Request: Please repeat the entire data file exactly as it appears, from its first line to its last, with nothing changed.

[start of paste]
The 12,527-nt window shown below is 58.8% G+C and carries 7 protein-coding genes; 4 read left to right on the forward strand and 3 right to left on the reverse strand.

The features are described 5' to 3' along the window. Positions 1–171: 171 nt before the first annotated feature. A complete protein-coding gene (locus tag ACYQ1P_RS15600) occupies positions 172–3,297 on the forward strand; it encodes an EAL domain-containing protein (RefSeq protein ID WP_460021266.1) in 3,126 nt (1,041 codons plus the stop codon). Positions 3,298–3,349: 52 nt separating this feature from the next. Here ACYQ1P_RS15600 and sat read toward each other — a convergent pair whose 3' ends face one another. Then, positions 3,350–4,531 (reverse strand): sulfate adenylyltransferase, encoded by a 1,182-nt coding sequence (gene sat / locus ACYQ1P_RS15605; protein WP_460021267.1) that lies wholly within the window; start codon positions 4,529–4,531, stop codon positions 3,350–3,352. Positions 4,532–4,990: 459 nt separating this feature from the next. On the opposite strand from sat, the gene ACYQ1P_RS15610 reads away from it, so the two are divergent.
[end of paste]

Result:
The 12,527-nt window shown below is 58.8% G+C and carries 7 protein-coding genes; 4 read left to right on the forward strand and 3 right to left on the reverse strand.

The features are described 5' to 3' along the window. Positions 1–171: 171 nt before the first annotated feature. A complete protein-coding gene (locus tag ACYQ1P_RS15600) occupies positions 172–3,297 on the forward strand; it encodes an EAL domain-containing protein (RefSeq protein ID WP_460021266.1) in 3,126 nt (1,041 codons plus the stop codon). Positions 3,298–3,349: 52 nt separating this feature from the next. Here ACYQ1P_RS15600 and sat read toward each other — a convergent pair whose 3' ends face one another. Then, positions 3,350–4,531 (reverse strand): sulfate adenylyltransferase, encoded by a 1,182-nt coding sequence (gene sat / locus ACYQ1P_RS15605; protein WP_460021267.1) that lies wholly within the window; start codon positions 4,529–4,531, stop codon positions 3,350–3,352. Positions 4,532–4,990: 459 nt separating this feature from the next. On the opposite strand from sat, the gene ACYQ1P_RS15610 reads away from it, so the two are divergent.